Leia herself has acquired more importance in the scheme of things, but in a rather unsatisfying way. We’ve been assuming that men become knights because of their valor, and Luke, striving to become a Jedi, has been tested over and over. Yet Leia becomes strong and wise—a fighter—because of her lineage. The scriptwriters (Lawrence Kasdan and Lucas) remove the trilogy’s moral underpinnings when they tell us that you can become a Jedi knight, with the Force to do good, by heredity. (It’s a very un-American notion.) Throughout Jedi, we can see that Luke is meant to be maturing and gaining wisdom, but, like Han Solo and Leia, he’s colorless. In Empire, these three seemed capable of real exhilaration and real suffering. In Jedi, they’re back to being comic-strip characters wandering through a jokey pastiche of the Arthurian legends.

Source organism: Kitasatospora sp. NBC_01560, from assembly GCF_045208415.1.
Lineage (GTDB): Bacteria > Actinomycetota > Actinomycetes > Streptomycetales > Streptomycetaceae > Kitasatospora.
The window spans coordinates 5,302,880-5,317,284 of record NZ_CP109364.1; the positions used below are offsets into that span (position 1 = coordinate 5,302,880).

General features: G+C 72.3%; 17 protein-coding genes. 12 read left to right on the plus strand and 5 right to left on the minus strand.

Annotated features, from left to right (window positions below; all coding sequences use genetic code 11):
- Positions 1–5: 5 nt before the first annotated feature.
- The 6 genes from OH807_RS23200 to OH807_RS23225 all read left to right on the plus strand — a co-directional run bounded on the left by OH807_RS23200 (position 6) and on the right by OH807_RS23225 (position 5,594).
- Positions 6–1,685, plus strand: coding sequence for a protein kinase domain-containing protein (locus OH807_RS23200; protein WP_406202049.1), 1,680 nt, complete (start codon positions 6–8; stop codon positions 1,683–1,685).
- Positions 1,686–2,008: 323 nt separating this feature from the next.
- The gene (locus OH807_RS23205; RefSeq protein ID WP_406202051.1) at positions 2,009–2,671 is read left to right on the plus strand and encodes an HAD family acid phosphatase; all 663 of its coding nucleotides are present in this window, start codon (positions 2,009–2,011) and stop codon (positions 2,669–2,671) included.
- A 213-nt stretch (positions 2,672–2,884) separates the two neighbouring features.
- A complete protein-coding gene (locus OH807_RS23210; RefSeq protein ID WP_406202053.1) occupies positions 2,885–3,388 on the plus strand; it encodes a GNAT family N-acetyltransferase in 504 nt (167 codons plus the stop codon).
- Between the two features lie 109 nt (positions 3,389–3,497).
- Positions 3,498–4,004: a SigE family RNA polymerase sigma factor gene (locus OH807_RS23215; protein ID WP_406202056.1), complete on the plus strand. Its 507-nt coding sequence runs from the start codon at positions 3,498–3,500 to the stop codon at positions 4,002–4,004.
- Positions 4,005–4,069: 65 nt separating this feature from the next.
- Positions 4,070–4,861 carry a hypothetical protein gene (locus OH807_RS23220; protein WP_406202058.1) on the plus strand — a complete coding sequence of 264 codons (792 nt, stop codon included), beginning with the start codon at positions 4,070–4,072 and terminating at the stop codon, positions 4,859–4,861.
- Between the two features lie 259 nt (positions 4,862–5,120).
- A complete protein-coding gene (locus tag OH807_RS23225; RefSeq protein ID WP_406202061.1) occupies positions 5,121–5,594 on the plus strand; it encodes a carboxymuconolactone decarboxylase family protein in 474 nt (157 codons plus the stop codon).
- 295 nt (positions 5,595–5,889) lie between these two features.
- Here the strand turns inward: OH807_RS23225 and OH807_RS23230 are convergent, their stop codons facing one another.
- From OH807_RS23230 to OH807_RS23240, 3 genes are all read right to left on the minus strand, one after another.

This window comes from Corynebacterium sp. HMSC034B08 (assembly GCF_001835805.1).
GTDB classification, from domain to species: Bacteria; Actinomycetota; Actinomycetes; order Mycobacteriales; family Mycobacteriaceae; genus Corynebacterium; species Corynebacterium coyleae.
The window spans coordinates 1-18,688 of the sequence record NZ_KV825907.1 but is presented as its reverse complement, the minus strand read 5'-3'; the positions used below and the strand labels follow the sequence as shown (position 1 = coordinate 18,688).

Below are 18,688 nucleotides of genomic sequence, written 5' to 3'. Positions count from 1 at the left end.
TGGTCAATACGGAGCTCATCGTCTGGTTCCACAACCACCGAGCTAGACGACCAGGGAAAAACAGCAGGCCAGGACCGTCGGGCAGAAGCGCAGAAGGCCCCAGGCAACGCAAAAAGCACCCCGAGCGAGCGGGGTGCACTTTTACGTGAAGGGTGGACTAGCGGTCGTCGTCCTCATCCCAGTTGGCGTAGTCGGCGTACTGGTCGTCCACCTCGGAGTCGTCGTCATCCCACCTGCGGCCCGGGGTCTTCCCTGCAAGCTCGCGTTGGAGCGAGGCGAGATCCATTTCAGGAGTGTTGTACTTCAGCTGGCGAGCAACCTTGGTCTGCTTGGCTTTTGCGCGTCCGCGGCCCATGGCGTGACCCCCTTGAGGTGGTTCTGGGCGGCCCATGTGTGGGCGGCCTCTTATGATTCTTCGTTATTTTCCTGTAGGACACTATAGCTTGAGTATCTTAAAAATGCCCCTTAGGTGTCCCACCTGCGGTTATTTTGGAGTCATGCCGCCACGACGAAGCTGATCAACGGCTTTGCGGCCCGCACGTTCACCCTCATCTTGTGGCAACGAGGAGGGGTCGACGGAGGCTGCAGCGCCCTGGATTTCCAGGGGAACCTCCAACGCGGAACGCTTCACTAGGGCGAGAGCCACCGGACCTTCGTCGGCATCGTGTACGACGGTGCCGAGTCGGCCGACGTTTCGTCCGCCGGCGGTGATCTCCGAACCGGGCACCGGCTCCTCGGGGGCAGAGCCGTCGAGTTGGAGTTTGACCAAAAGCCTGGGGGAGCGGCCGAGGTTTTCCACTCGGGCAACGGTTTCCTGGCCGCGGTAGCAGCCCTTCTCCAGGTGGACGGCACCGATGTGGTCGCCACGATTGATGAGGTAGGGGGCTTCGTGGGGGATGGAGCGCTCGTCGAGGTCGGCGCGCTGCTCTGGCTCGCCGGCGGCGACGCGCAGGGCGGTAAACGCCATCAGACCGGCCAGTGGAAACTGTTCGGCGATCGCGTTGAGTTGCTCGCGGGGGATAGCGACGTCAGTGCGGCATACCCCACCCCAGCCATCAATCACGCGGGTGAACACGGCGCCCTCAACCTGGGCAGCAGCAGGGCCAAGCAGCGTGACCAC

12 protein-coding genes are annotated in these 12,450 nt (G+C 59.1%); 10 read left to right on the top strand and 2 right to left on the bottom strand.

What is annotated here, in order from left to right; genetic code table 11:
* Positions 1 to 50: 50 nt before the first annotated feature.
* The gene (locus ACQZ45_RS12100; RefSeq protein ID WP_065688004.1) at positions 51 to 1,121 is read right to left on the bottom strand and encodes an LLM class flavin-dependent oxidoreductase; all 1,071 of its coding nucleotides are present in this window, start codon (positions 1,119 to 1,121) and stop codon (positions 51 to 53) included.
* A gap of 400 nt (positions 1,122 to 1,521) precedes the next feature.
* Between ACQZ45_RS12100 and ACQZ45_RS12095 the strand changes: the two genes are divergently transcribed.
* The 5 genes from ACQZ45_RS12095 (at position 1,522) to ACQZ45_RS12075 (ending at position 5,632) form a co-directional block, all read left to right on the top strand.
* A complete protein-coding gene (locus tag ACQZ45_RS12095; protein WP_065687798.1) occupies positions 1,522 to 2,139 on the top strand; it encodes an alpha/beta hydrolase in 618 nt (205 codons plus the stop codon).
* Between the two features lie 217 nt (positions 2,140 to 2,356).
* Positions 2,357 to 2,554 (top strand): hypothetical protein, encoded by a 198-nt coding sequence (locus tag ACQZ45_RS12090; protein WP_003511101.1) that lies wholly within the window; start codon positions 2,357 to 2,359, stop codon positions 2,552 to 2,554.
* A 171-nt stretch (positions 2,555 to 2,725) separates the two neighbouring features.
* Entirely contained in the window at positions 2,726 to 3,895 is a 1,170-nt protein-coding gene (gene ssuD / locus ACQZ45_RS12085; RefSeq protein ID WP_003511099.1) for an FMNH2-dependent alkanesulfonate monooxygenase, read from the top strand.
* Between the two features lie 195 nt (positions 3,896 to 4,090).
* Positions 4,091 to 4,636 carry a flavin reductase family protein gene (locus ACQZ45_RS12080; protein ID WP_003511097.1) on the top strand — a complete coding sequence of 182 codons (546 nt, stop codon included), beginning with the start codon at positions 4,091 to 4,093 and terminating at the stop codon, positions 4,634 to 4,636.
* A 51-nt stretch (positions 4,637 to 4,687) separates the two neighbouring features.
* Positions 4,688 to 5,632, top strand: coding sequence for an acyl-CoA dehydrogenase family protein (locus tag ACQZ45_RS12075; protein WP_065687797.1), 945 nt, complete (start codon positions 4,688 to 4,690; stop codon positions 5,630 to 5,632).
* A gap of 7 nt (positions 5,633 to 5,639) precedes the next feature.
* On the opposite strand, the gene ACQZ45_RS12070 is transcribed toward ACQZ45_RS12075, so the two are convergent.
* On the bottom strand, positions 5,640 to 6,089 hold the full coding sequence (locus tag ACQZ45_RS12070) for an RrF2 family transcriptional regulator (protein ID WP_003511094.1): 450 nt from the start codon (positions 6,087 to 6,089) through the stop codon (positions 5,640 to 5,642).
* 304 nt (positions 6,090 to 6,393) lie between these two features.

The movie is openly silly, with obvious parody references to The Wizard of Oz, The Adventures of Robin Hood, King Kong, Tarzan, the Ape Man, and everything else, including itself. Some of the silliness is in the ingenious manner of L. Frank Baum, and it’s wonderful: the Ewoks fighting off the Empire’s soldiers by the strategies that Robin’s men used in Sherwood Forest; the Ewoks taking the chatterbox C-3PO, in his gold-colored casing, for a god and putting him on a throne, whereupon he proceeds to draw upon his memory bank and tell them the story of everything that has happened in the three movies—he turns it all into bedtime stories for drowsy Teddy bears. (That’s the most endearing idea in the trilogy; it’s like something Mark Twain couldn’t quite work into A Connecticut Yankee in King Arthur’s Court.) A batch of new creatures turn up, and one of them, an ogre, Jabba the Hutt, might have come out of a woodcut by Tenniel: he has a walruslike body, a pyramidal head that merges with it, and—superb touch—the wrinkled eyelids of a dowager. And he has a tiny companion perched on him—a parrot-like monkey, or is it a winged Chihuahua? But most of the new critters— monsters that the epicene Jabba has gathered around him at his underground castle—haven’t been given much semblance of life. Some, such as the minotaurs, are drooling, cartoon heavies in masks; many have opaque, shoe-button eyes or seem Muppety; others haven’t waited to be adapted by toy manufacturers—they’re stuffed animals to start with.